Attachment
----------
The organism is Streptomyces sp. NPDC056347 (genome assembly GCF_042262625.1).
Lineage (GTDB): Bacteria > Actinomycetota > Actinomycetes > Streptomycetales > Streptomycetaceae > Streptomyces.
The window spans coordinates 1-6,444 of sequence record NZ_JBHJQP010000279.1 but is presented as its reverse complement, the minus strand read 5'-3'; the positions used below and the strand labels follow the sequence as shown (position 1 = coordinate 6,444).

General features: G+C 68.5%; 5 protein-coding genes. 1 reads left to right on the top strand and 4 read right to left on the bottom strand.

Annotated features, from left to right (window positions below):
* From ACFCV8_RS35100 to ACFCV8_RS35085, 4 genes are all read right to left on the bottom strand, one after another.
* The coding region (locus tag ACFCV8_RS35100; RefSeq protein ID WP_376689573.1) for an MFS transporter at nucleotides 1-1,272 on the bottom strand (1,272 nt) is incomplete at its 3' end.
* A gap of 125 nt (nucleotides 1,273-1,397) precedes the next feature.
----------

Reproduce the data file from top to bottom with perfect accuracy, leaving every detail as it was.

The organism is Streptomyces sp. NPDC056347 (genome assembly GCF_042262625.1).
Lineage (GTDB): Bacteria > Actinomycetota > Actinomycetes > Streptomycetales > Streptomycetaceae > Streptomyces.
The window spans coordinates 1-6,444 of sequence record NZ_JBHJQP010000279.1 but is presented as its reverse complement, the minus strand read 5'-3'; the positions used below and the strand labels follow the sequence as shown (position 1 = coordinate 6,444).

General features: G+C 68.5%; 5 protein-coding genes. 1 reads left to right on the top strand and 4 read right to left on the bottom strand.

Annotated features, from left to right (window positions below):
* From ACFCV8_RS35100 to ACFCV8_RS35085, 4 genes are all read right to left on the bottom strand, one after another.
* The coding region (locus tag ACFCV8_RS35100; RefSeq protein ID WP_376689573.1) for an MFS transporter at nucleotides 1-1,272 on the bottom strand (1,272 nt) is incomplete at its 3' end.
* A gap of 125 nt (nucleotides 1,273-1,397) precedes the next feature.